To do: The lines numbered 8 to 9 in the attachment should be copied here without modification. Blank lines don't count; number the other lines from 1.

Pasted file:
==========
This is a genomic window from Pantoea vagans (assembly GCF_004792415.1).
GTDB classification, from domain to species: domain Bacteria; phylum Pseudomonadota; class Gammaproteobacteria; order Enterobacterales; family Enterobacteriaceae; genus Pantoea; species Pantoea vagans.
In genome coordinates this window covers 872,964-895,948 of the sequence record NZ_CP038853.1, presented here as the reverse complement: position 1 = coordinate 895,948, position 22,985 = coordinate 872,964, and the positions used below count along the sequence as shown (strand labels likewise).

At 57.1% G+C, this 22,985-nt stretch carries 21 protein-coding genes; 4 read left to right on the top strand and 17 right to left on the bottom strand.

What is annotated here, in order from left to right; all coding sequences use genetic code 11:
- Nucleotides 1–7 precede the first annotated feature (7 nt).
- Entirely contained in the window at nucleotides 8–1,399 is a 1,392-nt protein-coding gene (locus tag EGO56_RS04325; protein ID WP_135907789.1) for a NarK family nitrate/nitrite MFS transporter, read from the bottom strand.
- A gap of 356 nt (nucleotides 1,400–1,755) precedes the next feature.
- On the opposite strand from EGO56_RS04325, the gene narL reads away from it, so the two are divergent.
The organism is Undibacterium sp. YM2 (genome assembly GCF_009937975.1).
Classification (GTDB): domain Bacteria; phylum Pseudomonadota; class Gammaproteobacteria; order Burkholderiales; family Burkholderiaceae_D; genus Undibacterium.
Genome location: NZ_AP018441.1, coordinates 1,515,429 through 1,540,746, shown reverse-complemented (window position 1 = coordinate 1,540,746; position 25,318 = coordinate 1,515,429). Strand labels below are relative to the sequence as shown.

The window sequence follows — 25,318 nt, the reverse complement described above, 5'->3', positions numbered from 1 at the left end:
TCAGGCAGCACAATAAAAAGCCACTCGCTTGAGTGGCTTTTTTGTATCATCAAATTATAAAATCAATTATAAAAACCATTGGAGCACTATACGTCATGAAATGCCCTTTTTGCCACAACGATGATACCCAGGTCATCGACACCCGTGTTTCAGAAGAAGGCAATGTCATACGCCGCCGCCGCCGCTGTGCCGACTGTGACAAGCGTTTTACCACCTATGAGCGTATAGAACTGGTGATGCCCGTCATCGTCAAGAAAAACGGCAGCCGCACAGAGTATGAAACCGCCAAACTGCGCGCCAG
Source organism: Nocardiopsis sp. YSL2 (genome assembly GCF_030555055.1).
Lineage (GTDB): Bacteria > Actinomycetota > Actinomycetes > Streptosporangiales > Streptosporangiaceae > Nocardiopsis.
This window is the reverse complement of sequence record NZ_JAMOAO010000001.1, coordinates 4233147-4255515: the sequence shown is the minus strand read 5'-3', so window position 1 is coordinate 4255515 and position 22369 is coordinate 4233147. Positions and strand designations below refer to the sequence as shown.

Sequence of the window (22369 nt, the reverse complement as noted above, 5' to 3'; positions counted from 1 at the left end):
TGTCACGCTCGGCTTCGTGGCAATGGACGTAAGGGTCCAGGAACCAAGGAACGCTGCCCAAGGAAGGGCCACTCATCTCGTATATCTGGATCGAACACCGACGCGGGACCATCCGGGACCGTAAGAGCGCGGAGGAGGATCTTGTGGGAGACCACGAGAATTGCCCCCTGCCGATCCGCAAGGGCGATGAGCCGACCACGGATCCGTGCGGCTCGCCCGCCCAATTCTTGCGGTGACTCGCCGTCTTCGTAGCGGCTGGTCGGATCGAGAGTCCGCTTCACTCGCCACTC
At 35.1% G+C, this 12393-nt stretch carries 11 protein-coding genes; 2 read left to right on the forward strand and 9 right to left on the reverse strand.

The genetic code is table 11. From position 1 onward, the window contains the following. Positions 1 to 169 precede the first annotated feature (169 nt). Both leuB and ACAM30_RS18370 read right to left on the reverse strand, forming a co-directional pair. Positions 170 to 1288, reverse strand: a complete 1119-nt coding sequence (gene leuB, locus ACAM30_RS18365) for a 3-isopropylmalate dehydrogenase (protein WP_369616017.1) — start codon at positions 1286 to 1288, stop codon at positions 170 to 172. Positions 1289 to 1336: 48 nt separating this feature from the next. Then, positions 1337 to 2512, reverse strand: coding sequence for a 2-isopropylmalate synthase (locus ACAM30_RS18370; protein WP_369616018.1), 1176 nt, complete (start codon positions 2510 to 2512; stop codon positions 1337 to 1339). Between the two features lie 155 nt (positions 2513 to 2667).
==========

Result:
- A gap of 356 nt (nucleotides 1,400–1,755) precedes the next feature.
- On the opposite strand from EGO56_RS04325, the gene narL reads away from it, so the two are divergent.